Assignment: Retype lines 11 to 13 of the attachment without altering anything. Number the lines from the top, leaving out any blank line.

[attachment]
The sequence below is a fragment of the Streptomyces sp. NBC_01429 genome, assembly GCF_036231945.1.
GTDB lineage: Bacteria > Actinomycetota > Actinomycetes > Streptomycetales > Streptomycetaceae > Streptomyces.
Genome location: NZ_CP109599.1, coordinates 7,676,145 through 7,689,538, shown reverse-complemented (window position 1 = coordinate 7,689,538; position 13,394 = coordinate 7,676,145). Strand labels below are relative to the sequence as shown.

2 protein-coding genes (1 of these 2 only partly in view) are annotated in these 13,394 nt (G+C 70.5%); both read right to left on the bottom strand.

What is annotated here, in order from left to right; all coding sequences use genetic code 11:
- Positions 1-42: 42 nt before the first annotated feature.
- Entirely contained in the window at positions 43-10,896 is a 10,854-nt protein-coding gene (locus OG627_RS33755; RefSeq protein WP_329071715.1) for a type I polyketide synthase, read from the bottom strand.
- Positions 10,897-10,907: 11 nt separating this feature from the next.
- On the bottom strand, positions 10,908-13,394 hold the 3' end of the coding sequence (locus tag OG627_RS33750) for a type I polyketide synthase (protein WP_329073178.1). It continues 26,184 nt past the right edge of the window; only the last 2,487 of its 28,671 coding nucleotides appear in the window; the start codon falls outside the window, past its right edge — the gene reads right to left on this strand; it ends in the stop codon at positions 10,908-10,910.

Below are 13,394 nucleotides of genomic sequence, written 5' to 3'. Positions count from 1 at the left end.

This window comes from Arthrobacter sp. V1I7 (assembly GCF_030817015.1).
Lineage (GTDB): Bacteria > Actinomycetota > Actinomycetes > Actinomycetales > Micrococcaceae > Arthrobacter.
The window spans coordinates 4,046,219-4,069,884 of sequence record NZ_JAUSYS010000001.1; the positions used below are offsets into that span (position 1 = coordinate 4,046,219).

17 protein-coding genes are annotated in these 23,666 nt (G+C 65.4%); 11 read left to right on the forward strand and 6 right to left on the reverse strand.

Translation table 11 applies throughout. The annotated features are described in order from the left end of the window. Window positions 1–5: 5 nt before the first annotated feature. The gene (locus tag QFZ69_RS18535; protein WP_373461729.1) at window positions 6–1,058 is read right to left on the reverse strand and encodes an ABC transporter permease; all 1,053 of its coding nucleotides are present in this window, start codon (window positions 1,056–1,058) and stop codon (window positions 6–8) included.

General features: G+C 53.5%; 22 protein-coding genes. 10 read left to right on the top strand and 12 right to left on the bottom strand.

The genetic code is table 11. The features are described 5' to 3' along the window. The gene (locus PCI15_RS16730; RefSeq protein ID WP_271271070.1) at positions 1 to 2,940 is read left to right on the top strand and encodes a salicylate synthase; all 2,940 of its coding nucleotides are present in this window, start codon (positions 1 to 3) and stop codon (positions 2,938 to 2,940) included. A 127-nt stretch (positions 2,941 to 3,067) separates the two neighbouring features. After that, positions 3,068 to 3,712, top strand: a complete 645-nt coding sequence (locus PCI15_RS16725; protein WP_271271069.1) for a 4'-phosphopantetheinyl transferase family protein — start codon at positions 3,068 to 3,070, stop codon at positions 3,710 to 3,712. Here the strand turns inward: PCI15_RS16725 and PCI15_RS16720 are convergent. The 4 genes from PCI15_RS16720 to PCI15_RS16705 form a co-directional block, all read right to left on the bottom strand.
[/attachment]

This window comes from Arthrobacter sp. V1I7 (assembly GCF_030817015.1).
Lineage (GTDB): Bacteria > Actinomycetota > Actinomycetes > Actinomycetales > Micrococcaceae > Arthrobacter.
The window spans coordinates 4,046,219-4,069,884 of sequence record NZ_JAUSYS010000001.1; the positions used below are offsets into that span (position 1 = coordinate 4,046,219).